Gen Y finds a new C or two at Summit

Collaboration and communities to the fore as youth has its say

The first-generation of the Digital Strategy centred on “the three Cs — connection, confidence and content,” but right from the outset of Digital Summit 2.0, the emphasis was on the Web 2.0 Cs: collaboration and communities.

Websites offering passive content are “yesterday’s technology”, says Pamela Minett of ymedia, a company formed to help media graduates make contact with the industry, and one of the "youth" delegates at the conference. The future lies with interactivity and social networking — finding other people and exchanging ideas with them in a multimedia channel where you can “watch them and see what they’re thinking”, she says

“Face time” will be replaced by “Facebook time”, where you can find the right people to bounce ideas off and milk some of their knowledge, she told the conference. What gets Generation Y ahead in their chosen field is “not what you know, or who you know; it’s who you know who knows what.”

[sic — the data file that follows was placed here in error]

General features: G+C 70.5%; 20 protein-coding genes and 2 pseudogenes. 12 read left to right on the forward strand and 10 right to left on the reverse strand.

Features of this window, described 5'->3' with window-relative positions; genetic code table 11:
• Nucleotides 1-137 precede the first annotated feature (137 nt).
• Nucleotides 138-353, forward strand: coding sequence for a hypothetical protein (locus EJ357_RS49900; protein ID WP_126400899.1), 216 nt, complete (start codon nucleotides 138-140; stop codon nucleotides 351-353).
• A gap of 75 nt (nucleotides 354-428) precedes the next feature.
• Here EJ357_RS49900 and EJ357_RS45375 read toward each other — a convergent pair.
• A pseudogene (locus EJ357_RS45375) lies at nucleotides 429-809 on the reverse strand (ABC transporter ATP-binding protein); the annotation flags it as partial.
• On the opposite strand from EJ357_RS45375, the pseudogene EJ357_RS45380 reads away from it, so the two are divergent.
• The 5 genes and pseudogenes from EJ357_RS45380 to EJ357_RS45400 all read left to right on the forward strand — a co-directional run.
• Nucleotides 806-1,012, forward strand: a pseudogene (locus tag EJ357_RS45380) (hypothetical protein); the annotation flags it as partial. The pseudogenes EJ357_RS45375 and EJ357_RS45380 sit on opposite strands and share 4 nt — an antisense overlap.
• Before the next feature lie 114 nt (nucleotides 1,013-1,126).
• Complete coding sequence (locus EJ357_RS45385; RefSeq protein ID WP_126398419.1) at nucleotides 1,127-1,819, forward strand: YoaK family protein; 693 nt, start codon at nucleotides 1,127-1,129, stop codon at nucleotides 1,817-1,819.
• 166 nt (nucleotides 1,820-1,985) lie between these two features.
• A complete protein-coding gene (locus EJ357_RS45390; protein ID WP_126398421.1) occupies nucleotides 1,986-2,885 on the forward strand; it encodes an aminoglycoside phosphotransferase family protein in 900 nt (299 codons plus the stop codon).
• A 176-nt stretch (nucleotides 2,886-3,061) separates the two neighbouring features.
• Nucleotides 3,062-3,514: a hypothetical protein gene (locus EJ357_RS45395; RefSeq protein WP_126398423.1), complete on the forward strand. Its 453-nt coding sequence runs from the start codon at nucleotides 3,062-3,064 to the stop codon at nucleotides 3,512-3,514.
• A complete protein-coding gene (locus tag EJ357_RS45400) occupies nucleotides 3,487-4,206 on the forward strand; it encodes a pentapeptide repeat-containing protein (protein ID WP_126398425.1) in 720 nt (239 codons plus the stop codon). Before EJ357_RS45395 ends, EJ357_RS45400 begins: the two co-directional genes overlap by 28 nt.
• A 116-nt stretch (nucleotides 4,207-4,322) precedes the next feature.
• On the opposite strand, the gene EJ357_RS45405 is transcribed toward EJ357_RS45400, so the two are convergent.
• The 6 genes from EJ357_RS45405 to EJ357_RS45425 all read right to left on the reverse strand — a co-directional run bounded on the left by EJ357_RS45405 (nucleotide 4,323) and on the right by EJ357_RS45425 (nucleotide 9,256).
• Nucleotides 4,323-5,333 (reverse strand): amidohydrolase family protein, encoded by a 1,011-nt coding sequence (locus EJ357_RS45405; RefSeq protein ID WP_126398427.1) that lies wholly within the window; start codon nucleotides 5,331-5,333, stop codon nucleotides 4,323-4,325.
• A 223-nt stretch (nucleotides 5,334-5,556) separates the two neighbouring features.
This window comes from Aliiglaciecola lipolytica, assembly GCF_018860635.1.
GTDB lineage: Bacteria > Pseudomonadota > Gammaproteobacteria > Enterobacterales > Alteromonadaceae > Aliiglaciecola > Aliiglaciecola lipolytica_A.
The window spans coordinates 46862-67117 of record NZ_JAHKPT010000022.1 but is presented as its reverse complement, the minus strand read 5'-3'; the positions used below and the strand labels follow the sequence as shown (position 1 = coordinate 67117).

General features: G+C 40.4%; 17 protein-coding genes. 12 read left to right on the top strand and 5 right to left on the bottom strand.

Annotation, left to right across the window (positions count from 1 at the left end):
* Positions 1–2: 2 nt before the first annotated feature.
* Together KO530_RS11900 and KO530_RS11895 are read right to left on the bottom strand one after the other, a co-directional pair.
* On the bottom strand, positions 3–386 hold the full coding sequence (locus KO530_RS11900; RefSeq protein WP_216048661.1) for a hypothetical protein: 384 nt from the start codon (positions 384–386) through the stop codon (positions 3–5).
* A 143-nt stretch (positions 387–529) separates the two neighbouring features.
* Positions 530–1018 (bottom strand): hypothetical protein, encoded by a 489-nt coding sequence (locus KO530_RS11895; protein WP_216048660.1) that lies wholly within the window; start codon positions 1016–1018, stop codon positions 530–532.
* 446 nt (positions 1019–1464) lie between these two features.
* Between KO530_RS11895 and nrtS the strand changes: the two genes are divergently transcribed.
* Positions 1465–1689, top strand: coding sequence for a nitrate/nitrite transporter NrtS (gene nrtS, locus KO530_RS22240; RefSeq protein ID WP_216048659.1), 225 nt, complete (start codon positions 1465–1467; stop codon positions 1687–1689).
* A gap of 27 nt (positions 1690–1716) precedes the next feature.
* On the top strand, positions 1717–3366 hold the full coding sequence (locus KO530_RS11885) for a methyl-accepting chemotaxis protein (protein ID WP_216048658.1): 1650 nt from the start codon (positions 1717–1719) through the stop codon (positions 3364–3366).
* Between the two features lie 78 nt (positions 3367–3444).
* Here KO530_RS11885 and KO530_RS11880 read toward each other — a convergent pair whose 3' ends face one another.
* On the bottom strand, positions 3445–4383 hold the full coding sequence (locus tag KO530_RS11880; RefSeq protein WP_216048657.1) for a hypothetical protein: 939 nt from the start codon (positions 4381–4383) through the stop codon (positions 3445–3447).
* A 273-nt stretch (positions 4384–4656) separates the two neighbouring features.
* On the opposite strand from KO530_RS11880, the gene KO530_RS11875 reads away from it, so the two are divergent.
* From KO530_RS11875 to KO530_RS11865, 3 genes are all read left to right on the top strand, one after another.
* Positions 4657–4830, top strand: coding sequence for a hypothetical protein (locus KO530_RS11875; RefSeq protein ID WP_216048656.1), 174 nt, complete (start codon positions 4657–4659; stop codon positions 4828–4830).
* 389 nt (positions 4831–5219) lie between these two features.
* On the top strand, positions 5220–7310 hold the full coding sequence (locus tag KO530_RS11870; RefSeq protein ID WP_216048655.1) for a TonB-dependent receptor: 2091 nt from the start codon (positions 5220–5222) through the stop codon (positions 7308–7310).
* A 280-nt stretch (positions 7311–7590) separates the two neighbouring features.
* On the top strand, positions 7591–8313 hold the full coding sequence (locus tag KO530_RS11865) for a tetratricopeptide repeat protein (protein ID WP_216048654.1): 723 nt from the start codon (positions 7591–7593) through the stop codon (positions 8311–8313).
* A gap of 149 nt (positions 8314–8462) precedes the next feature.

Generation X people may have created social networking sites like Bebo, “but we worked out how to use them [productively],” Minett says. What young people want, she says, is the right environment to grow in their knowledge and ability.

This approach must extend to the conference itself and future communication between government, business and the community, adds Areti Metuamate, who was recently named Wellington Community Leader of the Year and was also brought to the summit as a representative of Generation Y.

Young people have been brought to government and industry-run forums before, he says, but have been left in doubt whether what they said has really been heard. Too often the experience has been similar to traditional marae protocol, he says, where the young are expected to sit at the back and “be seen and not heard”.

“Engage with us, speak with us,” he told government and industry representatives “don’t just speak at us.”

Metuamate denies Generation Y has a self-centred attitude. For example, he says, they will be responsible for putting into practice the sustainability policies now being formulated. Environmental responsibility will start with using collaborative technologies to avoid needless travel, he says. But green measures also have to be realistic.

“We [the younger generation] have different networks, connections and communities,” he says. “Give young people a voice in your organisations.”

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